woman sawed in half, her legs in Tijuana
She was a bodyless head and trapeze artist in a circus in Bombay
Now a woman’s gonna do exactly what a woman’s gonna
Yeah, some bad magicians wouldn’t have it any other way
She holds on to that trapeze by the skin of her teeth, or so they say

With images of a woman in two places at once and possessed of magical survival skills, Hiatt has now universalized his depiction of the split human condition. The passive (female) subject of the magic trick somehow finds her power and makes do even after she’s been cut in half. Meanwhile the “bad magician,” the songwriter, the caster of spells with words, feels his power, yet ultimately doesn’t understand it any better than the average joe of “Buffalo River Home” does:

I’ve been circling the wagons down at Times Square
Trying to fill up this hole in my soul but nothing fits there
Just when you think you can let it rip
You’re pounding the pavement in your daddy’s wingtips
As if you had some place better to go…

Although domesticated, and walking in his father’s footsteps, he’s still listening for that “Something Wild,” believing in the promise of “It’ll Come To You”:

Now you’re happily married with a wife and kids of your own
But sometimes in the closet at night you can hear them rattlin’ bones
Takin’ bets on your future and your current postal zone
It’s a spooky equation, but check out yourself, Jack, you’re the great unknown…
[but] in the middle of the night, with your covers pulled up tight
It’ll come to you

The understanding that will come to him, and the something wild that he both desires and fears, are two halves of the same nature. All of us have these dual natures. Now you know where to find out all you need to know about the particularly frustrating male version of this internal, eternal conflict: the lyrics of The Man himself, John Hiatt.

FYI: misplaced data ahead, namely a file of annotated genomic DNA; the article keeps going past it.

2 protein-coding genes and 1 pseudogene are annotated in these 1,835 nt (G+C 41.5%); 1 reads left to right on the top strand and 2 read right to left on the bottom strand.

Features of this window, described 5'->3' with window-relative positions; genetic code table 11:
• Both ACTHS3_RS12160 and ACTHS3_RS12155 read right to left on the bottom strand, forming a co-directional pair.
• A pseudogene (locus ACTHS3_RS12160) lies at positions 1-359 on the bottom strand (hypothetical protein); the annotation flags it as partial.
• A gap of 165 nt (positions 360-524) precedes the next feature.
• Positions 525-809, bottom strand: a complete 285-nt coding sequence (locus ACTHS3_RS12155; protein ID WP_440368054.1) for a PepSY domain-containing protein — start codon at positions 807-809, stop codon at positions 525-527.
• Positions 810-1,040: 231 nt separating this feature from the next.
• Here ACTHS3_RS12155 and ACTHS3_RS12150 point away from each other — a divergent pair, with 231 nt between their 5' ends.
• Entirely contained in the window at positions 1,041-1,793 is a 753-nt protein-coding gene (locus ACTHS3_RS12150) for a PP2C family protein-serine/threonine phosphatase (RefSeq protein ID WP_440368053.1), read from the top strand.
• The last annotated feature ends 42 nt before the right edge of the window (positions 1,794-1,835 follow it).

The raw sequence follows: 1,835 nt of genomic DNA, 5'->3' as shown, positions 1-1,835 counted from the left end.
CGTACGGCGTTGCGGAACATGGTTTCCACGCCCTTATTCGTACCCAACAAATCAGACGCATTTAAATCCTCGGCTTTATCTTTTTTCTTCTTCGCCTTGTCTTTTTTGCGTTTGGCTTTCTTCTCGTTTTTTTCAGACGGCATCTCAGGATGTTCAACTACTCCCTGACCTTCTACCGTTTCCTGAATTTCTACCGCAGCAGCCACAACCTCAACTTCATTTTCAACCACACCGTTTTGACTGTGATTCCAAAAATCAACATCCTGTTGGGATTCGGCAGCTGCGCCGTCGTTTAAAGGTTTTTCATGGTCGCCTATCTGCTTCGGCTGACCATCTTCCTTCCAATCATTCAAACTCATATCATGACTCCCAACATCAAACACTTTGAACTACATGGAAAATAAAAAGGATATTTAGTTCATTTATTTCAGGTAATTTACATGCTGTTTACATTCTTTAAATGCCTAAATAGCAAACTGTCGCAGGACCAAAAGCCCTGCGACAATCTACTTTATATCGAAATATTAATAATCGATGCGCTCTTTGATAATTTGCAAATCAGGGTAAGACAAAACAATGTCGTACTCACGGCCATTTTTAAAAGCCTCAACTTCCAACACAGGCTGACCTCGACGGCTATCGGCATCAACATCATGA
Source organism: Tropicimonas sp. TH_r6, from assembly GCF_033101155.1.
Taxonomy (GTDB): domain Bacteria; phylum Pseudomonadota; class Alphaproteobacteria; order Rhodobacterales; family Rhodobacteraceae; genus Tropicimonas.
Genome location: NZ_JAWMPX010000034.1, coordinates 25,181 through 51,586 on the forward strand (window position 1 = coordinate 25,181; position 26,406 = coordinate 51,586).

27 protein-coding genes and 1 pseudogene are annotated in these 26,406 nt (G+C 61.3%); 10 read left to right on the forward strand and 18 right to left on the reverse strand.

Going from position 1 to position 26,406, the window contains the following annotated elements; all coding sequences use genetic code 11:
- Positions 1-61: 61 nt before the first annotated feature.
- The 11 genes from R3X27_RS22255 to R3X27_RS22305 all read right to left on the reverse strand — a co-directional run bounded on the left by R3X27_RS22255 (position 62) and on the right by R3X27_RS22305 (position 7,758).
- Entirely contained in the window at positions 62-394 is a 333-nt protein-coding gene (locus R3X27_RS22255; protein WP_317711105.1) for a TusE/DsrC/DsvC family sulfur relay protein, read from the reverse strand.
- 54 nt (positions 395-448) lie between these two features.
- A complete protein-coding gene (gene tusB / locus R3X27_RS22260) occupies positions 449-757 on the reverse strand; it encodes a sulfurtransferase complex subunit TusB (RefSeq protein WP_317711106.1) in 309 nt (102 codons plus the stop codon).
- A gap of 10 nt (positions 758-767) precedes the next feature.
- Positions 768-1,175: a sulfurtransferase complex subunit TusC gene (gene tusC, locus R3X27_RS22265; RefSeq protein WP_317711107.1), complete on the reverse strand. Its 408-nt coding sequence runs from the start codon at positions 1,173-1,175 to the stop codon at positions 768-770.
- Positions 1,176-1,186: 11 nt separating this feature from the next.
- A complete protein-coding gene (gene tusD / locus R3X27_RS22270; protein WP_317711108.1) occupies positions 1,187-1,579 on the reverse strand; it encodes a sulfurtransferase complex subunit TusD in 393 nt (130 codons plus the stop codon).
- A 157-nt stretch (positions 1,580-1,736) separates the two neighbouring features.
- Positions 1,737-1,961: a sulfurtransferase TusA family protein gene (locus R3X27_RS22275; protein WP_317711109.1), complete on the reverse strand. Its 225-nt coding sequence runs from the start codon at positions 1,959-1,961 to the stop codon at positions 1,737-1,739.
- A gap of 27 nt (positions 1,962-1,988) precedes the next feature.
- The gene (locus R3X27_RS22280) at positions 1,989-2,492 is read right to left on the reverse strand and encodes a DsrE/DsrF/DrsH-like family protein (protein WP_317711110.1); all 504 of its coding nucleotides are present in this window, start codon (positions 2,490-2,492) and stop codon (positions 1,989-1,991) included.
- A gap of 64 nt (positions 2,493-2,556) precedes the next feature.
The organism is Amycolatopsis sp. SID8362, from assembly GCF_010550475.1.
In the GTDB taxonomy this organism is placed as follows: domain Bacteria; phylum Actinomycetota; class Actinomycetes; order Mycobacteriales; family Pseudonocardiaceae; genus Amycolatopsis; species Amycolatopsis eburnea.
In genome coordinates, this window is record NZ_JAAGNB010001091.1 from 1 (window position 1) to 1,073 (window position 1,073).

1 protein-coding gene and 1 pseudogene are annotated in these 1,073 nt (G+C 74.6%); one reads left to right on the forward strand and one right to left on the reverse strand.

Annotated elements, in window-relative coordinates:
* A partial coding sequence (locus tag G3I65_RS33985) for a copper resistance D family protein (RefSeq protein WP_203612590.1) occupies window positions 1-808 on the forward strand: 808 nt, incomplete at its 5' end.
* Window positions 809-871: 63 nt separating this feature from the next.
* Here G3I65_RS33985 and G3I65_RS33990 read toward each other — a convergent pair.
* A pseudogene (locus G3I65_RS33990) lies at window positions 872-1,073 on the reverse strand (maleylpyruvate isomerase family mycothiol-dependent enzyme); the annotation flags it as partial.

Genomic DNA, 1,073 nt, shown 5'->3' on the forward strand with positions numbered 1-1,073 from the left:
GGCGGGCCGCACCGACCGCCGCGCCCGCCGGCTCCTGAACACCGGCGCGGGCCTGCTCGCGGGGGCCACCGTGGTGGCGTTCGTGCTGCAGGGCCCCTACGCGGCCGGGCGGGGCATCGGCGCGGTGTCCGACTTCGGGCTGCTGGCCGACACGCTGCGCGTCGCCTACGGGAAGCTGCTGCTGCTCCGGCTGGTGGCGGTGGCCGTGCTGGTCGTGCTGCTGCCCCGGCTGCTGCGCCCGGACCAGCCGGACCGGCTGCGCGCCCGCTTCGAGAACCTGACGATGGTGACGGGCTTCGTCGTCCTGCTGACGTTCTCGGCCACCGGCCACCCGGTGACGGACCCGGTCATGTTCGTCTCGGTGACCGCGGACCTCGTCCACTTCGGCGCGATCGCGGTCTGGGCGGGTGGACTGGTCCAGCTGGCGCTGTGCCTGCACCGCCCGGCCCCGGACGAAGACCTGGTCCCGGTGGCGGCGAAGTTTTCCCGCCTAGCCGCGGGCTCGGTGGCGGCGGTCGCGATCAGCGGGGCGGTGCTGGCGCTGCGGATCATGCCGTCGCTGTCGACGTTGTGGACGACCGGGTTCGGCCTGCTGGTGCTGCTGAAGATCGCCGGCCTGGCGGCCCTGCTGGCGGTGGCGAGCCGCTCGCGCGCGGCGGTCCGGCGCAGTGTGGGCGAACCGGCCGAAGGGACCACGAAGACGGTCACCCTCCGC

Music Review: Indie Round-Up for Oct. 19 2006 – Special Happy Music Edition

This week we cover only happy music. I said: Only happy music. Only. Happy. Music. Shut up.

Nicola, Don’t Take It Personally

Latin-tinged soulfulness and a unique mix of hard pop and polyrhythmic complexity have always characterized Nicola, but she and her band (also called Nicola) inch towards the progressive edge of alt-rock with this, her third CD. As on her earlier releases, Nicola’s catlike alto and spidery, sensuous acoustic guitar meld with the funkiness of her tight-as-leather-pants band to create an original but accessible pop sound. This disc is not as replete with hooks, however, as her past work. The songs, while strong and frequently striking, have more of the rock landscape about them and less of the portrait.

The title track is quite catchy, however, as is the power ballad “Crazy.” “Lighthouse” is a nifty mix of heavy rock and melodic soundscape, and “In Your Own Backyard” is a surprisingly convincing rap-metal experiment featuring Tah Phrum Duh Bush.

From “(5,6,7,8) Hot Date,” a hilarious blast of relationship anger punk, to its opposite extreme, the soul ballad “Combustible,” Nicola’s work continues to express one of pop music’s more creative musical visions. And their live shows are a party and a half. The New York release party for the CD will be at the Bowery Poetry Club on Nov. 17.

Extended clips here.

Brian Simpson, Postcard From L.A.

When an artist is so closely imitative of one inspiration as Brian Simpson is of Tom Petty, the listener can have two possible responses: take it entirely on its own terms, or put it in context. In context, there’s a certain lack of originality. Simpson sings like Tom Petty (crossed with Huey Lewis), he writes like Tom Petty, and most strikingly he arranges like Tom Petty. But on his own terms, he’s pretty darn good, making well-crafted, sunny California pop-rock with engaging vocals and a happy vibe.